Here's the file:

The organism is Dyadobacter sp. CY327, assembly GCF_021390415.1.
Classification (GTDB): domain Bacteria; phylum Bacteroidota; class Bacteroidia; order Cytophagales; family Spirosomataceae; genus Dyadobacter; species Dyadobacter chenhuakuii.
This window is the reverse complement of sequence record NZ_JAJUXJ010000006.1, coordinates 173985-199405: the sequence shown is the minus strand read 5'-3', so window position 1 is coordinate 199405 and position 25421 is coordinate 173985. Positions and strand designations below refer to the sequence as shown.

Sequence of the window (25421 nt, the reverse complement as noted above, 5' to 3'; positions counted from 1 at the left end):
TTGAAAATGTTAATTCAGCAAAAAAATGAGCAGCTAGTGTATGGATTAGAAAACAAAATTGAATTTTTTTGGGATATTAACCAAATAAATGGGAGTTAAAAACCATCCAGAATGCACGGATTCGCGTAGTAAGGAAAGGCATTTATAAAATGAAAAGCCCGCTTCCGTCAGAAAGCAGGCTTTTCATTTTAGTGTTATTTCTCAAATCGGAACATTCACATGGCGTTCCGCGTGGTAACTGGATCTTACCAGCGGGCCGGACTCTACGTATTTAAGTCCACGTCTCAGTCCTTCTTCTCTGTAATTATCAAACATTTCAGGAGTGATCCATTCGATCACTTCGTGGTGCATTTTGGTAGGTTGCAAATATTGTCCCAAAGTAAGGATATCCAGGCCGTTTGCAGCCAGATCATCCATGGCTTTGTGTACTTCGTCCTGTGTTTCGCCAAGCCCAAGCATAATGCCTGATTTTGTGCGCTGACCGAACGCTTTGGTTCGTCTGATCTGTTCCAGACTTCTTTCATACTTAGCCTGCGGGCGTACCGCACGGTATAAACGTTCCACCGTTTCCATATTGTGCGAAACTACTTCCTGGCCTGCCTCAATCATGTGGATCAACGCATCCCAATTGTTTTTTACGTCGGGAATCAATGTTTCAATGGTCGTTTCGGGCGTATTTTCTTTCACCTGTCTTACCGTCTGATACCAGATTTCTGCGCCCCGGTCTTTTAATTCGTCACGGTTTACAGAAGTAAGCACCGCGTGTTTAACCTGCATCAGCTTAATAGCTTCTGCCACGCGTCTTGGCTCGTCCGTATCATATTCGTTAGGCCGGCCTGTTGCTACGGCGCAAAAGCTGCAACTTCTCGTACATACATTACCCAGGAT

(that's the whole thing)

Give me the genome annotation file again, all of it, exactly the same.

The organism is Dyadobacter sp. CY327, assembly GCF_021390415.1.
Classification (GTDB): domain Bacteria; phylum Bacteroidota; class Bacteroidia; order Cytophagales; family Spirosomataceae; genus Dyadobacter; species Dyadobacter chenhuakuii.
This window is the reverse complement of sequence record NZ_JAJUXJ010000006.1, coordinates 173985-199405: the sequence shown is the minus strand read 5'-3', so window position 1 is coordinate 199405 and position 25421 is coordinate 173985. Positions and strand designations below refer to the sequence as shown.

Sequence of the window (25421 nt, the reverse complement as noted above, 5' to 3'; positions counted from 1 at the left end):
TTGAAAATGTTAATTCAGCAAAAAAATGAGCAGCTAGTGTATGGATTAGAAAACAAAATTGAATTTTTTTGGGATATTAACCAAATAAATGGGAGTTAAAAACCATCCAGAATGCACGGATTCGCGTAGTAAGGAAAGGCATTTATAAAATGAAAAGCCCGCTTCCGTCAGAAAGCAGGCTTTTCATTTTAGTGTTATTTCTCAAATCGGAACATTCACATGGCGTTCCGCGTGGTAACTGGATCTTACCAGCGGGCCGGACTCTACGTATTTAAGTCCACGTCTCAGTCCTTCTTCTCTGTAATTATCAAACATTTCAGGAGTGATCCATTCGATCACTTCGTGGTGCATTTTGGTAGGTTGCAAATATTGTCCCAAAGTAAGGATATCCAGGCCGTTTGCAGCCAGATCATCCATGGCTTTGTGTACTTCGTCCTGTGTTTCGCCAAGCCCAAGCATAATGCCTGATTTTGTGCGCTGACCGAACGCTTTGGTTCGTCTGATCTGTTCCAGACTTCTTTCATACTTAGCCTGCGGGCGTACCGCACGGTATAAACGTTCCACCGTTTCCATATTGTGCGAAACTACTTCCTGGCCTGCCTCAATCATGTGGATCAACGCATCCCAATTGTTTTTTACGTCGGGAATCAATGTTTCAATGGTCGTTTCGGGCGTATTTTCTTTCACCTGTCTTACCGTCTGATACCAGATTTCTGCGCCCCGGTCTTTTAATTCGTCACGGTTTACAGAAGTAAGCACCGCGTGTTTAACCTGCATCAGCTTAATAGCTTCTGCCACGCGTCTTGGCTCGTCCGTATCATATTCGTTAGGCCGGCCTGTTGCTACGGCGCAAAAGCTGCAACTTCTCGTACATACATTACCCAGGAT